11. A computer readable medium having computer-readable code embodied therein for execution by a processor at a computing device for:
maintaining databases associated with respective PIM service accounts including at least a first database associated with a first PIM service account and a second database associated with a second PIM service account;
providing a selectable option to save a data record stored in the first database to the second database; and
storing the data record in the second database if a selection of said option to save the data record is received.
Description
    CROSS-REFERENCE TO RELATED APPLICATIONS
  • [0001]
    This application claims the benefit of U.S. Provisional Application No. 60/976,328, filed Sep. 28, 2007.
  • TECHNICAL FIELD
  • [0002]
    The present application relates to electronic devices with PIM applications for storage and display of PIM application data records such as calendar event records and address book records.
  • BACKGROUND DISCUSSION
  • [0003]
    Many electronic devices such as desktop computers or mobile stations including simple cellular telephones, smart telephones, wireless personal digital assistants (PDAs), and laptop computers with wireless 802.11 or Bluetooth capabilities, include PIM applications for storing PIM records such as calendar or date-book applications for scheduling and reviewing time-dependent events such as appointment and meeting records in a graphical user interface and address book applications for storing and viewing contact data records in a graphical user interface. The information relating to time-dependent events such as time, place and duration is saved as a time-dependent event and is viewable in the graphical user interface in various layouts such as a day view, a week view or a month view. Such applications are useful for maintaining a list of time-dependent events for a user, and audible or visible alerts are commonly employed for notifying or reminding the user of any or all of the events.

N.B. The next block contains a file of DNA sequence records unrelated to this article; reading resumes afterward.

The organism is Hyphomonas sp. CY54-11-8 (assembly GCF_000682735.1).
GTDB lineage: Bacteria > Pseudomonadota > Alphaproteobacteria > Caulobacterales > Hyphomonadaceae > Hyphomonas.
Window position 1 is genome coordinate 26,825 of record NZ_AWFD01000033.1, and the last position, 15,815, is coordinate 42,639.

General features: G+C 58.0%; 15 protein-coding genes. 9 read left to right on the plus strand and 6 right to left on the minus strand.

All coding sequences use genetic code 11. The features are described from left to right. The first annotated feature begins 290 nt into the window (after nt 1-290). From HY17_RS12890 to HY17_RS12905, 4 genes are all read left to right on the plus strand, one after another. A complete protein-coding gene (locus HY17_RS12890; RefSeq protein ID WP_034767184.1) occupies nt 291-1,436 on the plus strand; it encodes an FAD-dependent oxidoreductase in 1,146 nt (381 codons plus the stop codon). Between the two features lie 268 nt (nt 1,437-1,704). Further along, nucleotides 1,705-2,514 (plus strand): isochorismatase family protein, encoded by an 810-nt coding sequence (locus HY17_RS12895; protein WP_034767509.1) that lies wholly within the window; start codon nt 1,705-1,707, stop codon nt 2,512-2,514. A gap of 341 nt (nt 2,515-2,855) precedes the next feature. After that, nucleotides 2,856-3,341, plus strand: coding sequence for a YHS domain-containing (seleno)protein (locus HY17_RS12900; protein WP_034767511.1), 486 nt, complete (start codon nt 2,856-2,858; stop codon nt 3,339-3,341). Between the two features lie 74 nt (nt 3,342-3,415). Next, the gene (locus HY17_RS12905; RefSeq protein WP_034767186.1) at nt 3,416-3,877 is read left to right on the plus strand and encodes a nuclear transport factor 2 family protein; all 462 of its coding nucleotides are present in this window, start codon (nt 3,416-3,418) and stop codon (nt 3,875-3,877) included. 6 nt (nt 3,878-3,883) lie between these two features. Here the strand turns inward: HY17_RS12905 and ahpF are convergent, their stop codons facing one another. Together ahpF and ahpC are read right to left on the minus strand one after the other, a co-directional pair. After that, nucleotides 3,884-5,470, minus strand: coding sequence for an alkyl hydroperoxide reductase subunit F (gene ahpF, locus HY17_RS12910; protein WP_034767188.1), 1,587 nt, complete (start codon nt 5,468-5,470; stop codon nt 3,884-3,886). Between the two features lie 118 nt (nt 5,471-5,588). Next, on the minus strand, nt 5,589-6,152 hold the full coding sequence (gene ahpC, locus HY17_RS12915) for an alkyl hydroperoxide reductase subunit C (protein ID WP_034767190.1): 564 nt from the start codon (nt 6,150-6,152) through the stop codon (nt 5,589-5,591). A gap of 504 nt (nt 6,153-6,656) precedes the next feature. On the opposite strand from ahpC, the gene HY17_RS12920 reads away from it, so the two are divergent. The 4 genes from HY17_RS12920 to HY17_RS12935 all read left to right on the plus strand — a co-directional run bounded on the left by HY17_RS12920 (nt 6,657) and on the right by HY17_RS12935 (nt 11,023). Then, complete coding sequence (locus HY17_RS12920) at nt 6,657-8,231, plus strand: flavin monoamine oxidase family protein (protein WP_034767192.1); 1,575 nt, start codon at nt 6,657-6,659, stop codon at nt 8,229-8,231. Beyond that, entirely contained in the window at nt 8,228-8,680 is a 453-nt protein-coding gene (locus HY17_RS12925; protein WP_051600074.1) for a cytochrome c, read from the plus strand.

• [0004]
    With many portable electronic devices such as cellular telephones, smart telephones, and wireless PDAs, PIM records can be created and saved using a respective PIM application of the portable electronic device. Thus, calendar data records, for example, can be created and saved using a calendar application of the portable electronic device. Similarly, contact data records can be created and saved using an address book application at the portable electronic device. PIM records can also be created and saved on another electronic device such as a desktop or laptop computer, using a PIM service application on the desktop or laptop computer. These PIM data records can be synchronized or transferred to the portable electronic device by wired or wireless connection. Thus, the PIM data records are stored at both the desktop computer and at the portable electronic device such that the PIM data records at the electronic device mirror those at the desktop computer. This permits convenient viewing of the PIM data records using the respective PIM application at either the portable electronic device or the desktop computer.
  • [0005]
    In some cases, users choose to keep different PIM data records in different PIM service accounts depending on the nature of the data record. For example a user may choose to store all business-related time-dependent events using a calendar application on the desktop computer while all personal-related time-dependent events are stored in an alternate calendar application, for example using an online PIM service account such as those offered by Google™ or Yahoo!™. Some of these online PIM service accounts permit the user to transfer PIM data records from the online PIM service account to the portable electronic device and vice versa. Other PIM service accounts may also be used such as enterprise service accounts or home computer service accounts. Unfortunately, when PIM data records are transferred from any of these services to the portable electronic device, any PIM data records already existing on the device can be deleted or the PIM data records from any one of these services are merged with any PIM data records already existing on the portable electronic device. In the example above of a user with separate business and personal calendars, for example, the business-related time-dependent event data records can be lost, or the records can be merged with the data records from the personal calendar. Similarly, contact data records stored on the portable electronic device can be lost or merged when contact data records from another PIM service account are transferred to the portable electronic device. If merged, the two sets of PIM data are displayed and are indistinguishable on the portable electronic device. Later synchronization with, for example, the desktop computer results in transfer of all personal PIM records (originating from the online PIM service account) to the desktop computer, thereby merging both personal and business related PIM data records.